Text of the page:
Tuesday, July 24, 2007

Thai salmon and squash curry

MOST of us journos think we're damn funny, and tend to laugh at our own jokes. In the pub many of us play to the audience, but getting up on stage and actually performing is a different matter. Ask Withers. He talked himself up brilliantly when he applied to be a contestant on a novice stand-up show a couple of months back. Come the day, though, and the wonderful one had a nasty case of squeeky bum, as Manchester United soccer boss Sir Alex Ferguson calls it, and came up with a whole host of excuses why the world wasn't quite ready for his talent.
Now another of our number has gone one step further. Enter Tucker.
We are not talking here about the character played by Todd Carty in Grange Hill, who later starred in that brilliant 70s spin-off Tucker's Luck, but rather the scruffy, bearded, stella-swigging, ex-teacher who worked in Japan and is now a soccer writer on our sister newspaper, The Snail.
As such he has ideal material for stand-up, even though most of it wouldn't pass the board of censors of Daytime TV.
On Friday Smashy suggested we all go to see him at the Chapter Arts Theatre in Canton where Tucker was performing his particular brand of the genre in front of an audience of, well, tens. Wren and I accepted the challenge, while others made their excuses and opted out.
After a few beers in the torrential rain (what a lovely summer we're having) because of the smoking ban, we then took our seats in a tiny little room upstairs. It was packed and the MC came on to warm up the audience. He did ok, though I wasn't sure about the material of the first comedian, who seemed to think rape in Swansea was a good topic of amusement.
Then came the big moment. Our compere compared Tucker to an out-of-work "pottery teacher" and on strode our man.
He appeared full of confidence, which was a surprise seeing that just 20 minutes before I had seen a completely different individual, jiggling nervously from foot to foot and drinking, shockingly, from a half-pint glass.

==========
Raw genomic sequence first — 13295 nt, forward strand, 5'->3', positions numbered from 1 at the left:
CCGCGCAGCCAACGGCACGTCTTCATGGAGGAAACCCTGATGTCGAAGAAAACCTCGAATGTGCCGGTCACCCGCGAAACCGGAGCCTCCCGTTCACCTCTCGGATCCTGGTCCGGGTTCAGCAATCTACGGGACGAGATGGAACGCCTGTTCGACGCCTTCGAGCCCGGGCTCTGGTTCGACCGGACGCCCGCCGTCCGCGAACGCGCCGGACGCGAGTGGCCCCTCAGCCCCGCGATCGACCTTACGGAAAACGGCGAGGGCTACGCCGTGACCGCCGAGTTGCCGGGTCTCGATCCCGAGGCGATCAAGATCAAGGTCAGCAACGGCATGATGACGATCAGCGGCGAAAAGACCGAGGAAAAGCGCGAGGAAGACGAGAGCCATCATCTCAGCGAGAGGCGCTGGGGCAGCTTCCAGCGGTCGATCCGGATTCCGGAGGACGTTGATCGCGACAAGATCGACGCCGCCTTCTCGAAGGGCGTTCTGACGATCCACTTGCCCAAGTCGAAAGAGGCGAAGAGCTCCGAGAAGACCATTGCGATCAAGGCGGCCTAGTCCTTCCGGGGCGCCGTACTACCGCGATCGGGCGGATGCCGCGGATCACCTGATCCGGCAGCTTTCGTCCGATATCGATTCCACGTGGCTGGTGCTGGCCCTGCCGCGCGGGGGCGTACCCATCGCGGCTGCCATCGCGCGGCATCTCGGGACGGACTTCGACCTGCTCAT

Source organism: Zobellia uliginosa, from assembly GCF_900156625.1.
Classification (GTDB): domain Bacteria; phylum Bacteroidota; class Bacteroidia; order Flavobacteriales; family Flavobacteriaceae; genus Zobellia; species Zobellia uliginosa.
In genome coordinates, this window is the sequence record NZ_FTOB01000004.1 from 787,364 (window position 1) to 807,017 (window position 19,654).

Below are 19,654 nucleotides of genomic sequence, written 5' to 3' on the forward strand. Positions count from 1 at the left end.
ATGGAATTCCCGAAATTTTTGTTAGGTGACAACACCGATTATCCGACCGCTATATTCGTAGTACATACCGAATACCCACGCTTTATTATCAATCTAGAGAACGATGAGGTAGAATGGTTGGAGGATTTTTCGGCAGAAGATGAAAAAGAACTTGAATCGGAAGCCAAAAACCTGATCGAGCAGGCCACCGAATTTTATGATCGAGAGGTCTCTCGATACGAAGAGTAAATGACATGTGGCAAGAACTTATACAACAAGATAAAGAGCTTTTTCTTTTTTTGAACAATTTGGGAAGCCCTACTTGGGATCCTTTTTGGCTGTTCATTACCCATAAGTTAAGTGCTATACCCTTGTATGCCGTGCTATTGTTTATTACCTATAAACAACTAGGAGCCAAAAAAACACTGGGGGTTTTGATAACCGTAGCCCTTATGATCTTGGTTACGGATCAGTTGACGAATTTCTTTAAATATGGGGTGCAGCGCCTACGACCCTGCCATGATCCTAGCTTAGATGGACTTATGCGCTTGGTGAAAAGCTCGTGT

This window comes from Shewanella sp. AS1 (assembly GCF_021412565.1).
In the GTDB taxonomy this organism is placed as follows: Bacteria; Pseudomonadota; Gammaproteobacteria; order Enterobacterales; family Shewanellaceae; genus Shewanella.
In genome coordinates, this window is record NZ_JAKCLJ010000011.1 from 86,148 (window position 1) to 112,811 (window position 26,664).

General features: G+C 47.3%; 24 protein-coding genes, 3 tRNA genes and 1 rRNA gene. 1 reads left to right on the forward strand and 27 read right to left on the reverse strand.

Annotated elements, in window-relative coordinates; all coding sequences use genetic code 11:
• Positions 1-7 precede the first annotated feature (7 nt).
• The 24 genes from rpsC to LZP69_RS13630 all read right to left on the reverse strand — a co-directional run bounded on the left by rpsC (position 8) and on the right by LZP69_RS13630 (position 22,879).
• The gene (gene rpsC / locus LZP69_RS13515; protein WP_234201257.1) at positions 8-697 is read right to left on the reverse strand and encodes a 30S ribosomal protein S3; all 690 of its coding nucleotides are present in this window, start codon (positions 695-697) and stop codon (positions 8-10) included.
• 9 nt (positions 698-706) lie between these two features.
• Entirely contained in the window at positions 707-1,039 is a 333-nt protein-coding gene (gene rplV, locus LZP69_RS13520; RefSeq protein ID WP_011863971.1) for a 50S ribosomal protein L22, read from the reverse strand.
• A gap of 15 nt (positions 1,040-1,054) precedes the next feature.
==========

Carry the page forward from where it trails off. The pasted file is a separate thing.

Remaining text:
The routine was original and got quite a few laughs, too, even though I can't remember too many of the jokes, having consumed several pints of lager before the show. I know that most of it was porn, self-abuse and toilet humour but, hey, that's all he talks about when he is out in the pub anyway. Well done, Tucker, we enjoyed it immensely.
Wren and I had pizza on the way home and then she headed off to see Keane play live at the Millennium Dome the following day while I went in for a hard Saturday slog at work. The rest of the weekend was a washout, mainly due to the weather and the fact that with wall-to-wall sport on the TV there wasn't much reason to move. Plus the fact, two weeks on and Charlie STILL has my car. Oh well.
On the Thursday night, however, I made Wren and myself an interestingly different curry that I had attempted to remember after picking up the basis off one of Nigella Lawson's shows on the Food Channel. It was really quite nice and based mainly around a tin of coconut milk. Nice, too, to add some uncooked prawns as Nigella did. She insists cooked prawns wouldn't cut it at all.
Two boneless Salmon fillets cut into big chunks.
Tin of Coconut milk/cream.
Tablespoon of Madras Curry Paste.
Butternut squash cut into big chunks.
Uncooked prawns (I used 12)
fish oil
vegetable stock
Bunch of coriander
Scrape the firmer coconut milk from the top of the tin and splosh into a wok, heat and mix in the curry paste. Then add the squash chunks.
Mix in then add the rest of the coconut milk. Season with some salt and pepper and cook for 5 minutes, stirring. Then put a good couple of tablespoons of fish oil in the vegetable stock and add about 1/2 pint of that to the mix. Bring to the boil, then reduce heat and continue to cook for another five minutes.
Add in the salmon, turning over after a couple of times but be careful not to stir vigorously because it will break up too easily.
Add in the prawns and keep turning over until they go a beautiful reddy-orange colour.
Add a bunch of ripped coriander and a squeeze of lemon, then serve on a bed of rice.

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